Rules for pedestrians (1 to 35)
2. Crossing the road (7 to 17)
The Green Cross Code. The advice given below on crossing the road is for all pedestrians. Children should be taught the Code and should not be allowed out alone until they can understand and use it properly. The age when they can do this is different for each child. Many children cannot judge how fast vehicles are going or how far away they are. Children learn by example, so parents and carers should always use the Code in full when out with their children. They are responsible for deciding at what age children can use it safely by themselves.
A. First find a safe place to cross and where there is space to reach the pavement on the other side. Where there is a crossing nearby, use it. It is safer to cross using a subway, a footbridge, an island, a zebra, pelican, toucan or puffin crossing, or where there is a crossing point controlled by a police officer, a school crossing patrol or a traffic warden. Otherwise choose a place where you can see clearly in all directions. Try to avoid crossing between parked cars (see Rule 14), on a blind bend, or close to the brow of a hill. Move to a space where drivers and riders can see you clearly. Do not cross the road diagonally.
B. Stop just before you get to the kerb, where you can see if anything is coming. Do not get too close to the traffic. If there’s no pavement, keep back from the edge of the road but make sure you can still see approaching traffic.
C. Look all around for traffic and listen. Traffic could come from any direction. Listen as well, because you can sometimes hear traffic before you see it.
D. If traffic is coming, let it pass. Look all around again and listen. Do not cross until there is a safe gap in the traffic and you are certain that there is plenty of time. Remember, even if traffic is a long way off, it may be approaching very quickly.
E. When it is safe, go straight across the road – do not run. Keep looking and listening for traffic while you cross, in case there is any traffic you did not see, or in case other traffic appears suddenly. Look out for cyclists and motorcyclists travelling between lanes of traffic. Do not walk diagonally across the road.
At a junction. When crossing the road, look out for traffic turning into the road, especially from behind you. If you have started crossing and traffic wants to turn into the road, you have priority and they should give way (see Rule 170).
Pedestrian Safety Barriers. Where there are barriers, cross the road only at the gaps provided for pedestrians. Do not climb over the barriers or walk between them and the road.
Tactile paving. Raised surfaces that can be felt underfoot provide warning and guidance to blind or partially sighted people. The most common surfaces are a series of raised studs, which are used at crossing points with a dropped kerb, or a series of rounded raised bars which are used at level crossings, at the top and bottom of steps and at some other hazards.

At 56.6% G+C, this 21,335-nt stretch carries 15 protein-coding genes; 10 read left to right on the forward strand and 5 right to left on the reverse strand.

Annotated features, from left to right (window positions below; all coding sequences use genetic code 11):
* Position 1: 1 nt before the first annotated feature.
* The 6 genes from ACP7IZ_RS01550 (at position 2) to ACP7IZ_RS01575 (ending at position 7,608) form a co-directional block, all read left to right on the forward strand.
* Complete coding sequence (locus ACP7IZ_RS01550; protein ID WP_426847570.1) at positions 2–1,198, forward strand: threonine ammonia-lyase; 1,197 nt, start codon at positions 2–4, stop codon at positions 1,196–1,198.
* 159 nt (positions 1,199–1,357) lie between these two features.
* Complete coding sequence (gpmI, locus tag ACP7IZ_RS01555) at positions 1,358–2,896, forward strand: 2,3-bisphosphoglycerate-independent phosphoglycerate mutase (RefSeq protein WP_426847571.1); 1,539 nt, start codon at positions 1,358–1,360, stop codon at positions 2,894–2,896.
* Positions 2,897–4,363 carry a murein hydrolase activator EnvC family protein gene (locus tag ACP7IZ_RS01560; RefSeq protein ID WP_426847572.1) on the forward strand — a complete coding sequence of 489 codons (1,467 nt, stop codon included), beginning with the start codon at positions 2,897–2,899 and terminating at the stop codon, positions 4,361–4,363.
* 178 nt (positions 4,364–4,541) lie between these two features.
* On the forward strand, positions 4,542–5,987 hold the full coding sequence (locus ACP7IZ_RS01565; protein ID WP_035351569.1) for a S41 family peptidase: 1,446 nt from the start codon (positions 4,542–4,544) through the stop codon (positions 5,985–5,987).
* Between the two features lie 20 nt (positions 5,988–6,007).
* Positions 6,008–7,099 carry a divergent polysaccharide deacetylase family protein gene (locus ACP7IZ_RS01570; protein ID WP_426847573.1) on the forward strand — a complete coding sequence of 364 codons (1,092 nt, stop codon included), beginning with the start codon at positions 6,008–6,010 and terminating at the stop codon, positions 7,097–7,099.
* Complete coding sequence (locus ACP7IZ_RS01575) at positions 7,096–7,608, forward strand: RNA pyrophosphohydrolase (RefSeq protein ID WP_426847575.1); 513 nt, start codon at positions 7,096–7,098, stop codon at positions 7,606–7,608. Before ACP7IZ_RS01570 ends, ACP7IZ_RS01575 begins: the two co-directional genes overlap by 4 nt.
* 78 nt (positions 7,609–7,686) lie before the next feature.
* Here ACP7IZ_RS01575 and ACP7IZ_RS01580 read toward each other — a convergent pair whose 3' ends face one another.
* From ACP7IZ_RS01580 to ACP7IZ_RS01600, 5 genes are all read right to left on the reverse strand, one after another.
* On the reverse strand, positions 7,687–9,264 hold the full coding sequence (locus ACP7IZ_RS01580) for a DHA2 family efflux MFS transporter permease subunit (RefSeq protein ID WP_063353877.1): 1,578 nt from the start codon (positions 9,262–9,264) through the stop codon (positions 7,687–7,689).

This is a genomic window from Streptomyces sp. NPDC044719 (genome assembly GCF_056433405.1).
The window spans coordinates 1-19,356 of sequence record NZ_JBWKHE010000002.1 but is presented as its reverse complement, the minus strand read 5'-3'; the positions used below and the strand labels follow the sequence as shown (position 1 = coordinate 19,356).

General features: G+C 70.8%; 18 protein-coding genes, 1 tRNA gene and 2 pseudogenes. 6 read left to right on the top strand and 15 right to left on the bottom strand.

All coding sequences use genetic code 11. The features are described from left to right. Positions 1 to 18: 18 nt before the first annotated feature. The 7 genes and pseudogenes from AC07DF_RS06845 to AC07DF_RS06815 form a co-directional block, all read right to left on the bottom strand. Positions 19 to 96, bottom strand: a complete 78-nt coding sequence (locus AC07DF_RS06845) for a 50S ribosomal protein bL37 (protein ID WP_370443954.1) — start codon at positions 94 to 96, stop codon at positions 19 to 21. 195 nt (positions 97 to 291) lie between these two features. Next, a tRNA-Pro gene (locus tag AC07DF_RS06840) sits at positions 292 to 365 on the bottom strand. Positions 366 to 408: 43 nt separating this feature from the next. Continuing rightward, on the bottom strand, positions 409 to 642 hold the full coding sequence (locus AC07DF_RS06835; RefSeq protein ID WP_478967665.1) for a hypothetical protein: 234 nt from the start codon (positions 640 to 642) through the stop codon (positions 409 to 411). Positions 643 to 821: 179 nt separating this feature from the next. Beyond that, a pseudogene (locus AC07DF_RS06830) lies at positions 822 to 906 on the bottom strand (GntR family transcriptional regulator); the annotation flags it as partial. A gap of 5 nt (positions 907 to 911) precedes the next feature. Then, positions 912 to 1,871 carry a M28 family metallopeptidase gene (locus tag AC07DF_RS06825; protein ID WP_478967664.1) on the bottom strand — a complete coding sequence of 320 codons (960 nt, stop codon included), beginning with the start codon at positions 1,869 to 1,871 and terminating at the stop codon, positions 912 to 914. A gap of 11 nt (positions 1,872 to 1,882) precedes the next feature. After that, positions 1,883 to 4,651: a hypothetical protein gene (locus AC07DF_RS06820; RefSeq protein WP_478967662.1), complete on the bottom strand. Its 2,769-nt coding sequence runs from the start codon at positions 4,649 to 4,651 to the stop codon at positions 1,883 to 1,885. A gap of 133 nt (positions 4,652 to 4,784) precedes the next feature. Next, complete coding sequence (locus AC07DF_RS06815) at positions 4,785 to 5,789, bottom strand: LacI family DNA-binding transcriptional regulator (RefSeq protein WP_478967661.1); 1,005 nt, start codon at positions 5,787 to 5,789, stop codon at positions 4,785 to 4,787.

One-way streets. Check which way the traffic is moving. Do not cross until it is safe to do so without stopping. Bus and cycle lanes may operate in the opposite direction to the rest of the traffic.
Bus and cycle lanes. Take care when crossing these lanes as traffic may be moving faster than in the other lanes, or against the flow of traffic.
Routes shared with cyclists. Some cycle tracks run alongside footpaths or pavements, using a segregating feature to separate cyclists from people on foot. Segregated routes may also incorporate short lengths of tactile paving to help visually impaired people stay on the correct side. On the pedestrian side this will comprise a series of flat-topped bars running across the direction of travel (ladder pattern). On the cyclist side the same bars are orientated in the direction of travel (tramline pattern). Not all routes which are shared with cyclists are segregated. Take extra care where this is so (see Rule 62.
Parked vehicles. If you have to cross between parked vehicles, use the outside edges of the vehicles as if they were the kerb. Stop there and make sure you can see all around and that the traffic can see you. Make sure there is a gap between any parked vehicles on the other side, so you can reach the pavement. Never cross the road in front of, or behind, any vehicle with its engine running, especially a large vehicle, as the driver may not be able to see you.
Reversing vehicles. Never cross behind a vehicle which is reversing, showing white reversing lights or sounding a warning.
Moving vehicles. You MUST NOT get onto or hold onto a moving vehicle.
Law RTA 1988 sect 26
At night. Wear something reflective to make it easier for others to see you (see Rule 3). If there is no pedestrian crossing nearby, cross the road near a street light so that traffic can see you more easily.
Rules for pedestrians (1 to 35)
Rules for users of powered wheelchairs and powered mobility scooters (36 to 46)
Rules about animals (47 to 58)
Rules for cyclists (59 to 82)
Rules for motorcyclists (83 to 88)
Rules for drivers and motorcyclists (89 to 102)
General rules, techniques and advice for all drivers and riders (103 to 158)
Using the road (159 to 203)
Road users requiring extra care (204 to 225)
Driving in adverse weather conditions (226 to 237)
Waiting and parking (238 to 252)
Motorways (253 to 273)
Breakdowns and incidents (274 to 287)
Road works, level crossings and tramways (288 to 307)
Signs and Signals
Direction signs on roads and motorways
Light signals controlling traffic
Road signs giving orders
Road works signs
Signals by authorised persons
Signals to other road users
Vehicle maintenance, safety and security
First aid on the road
Safety Code for new drivers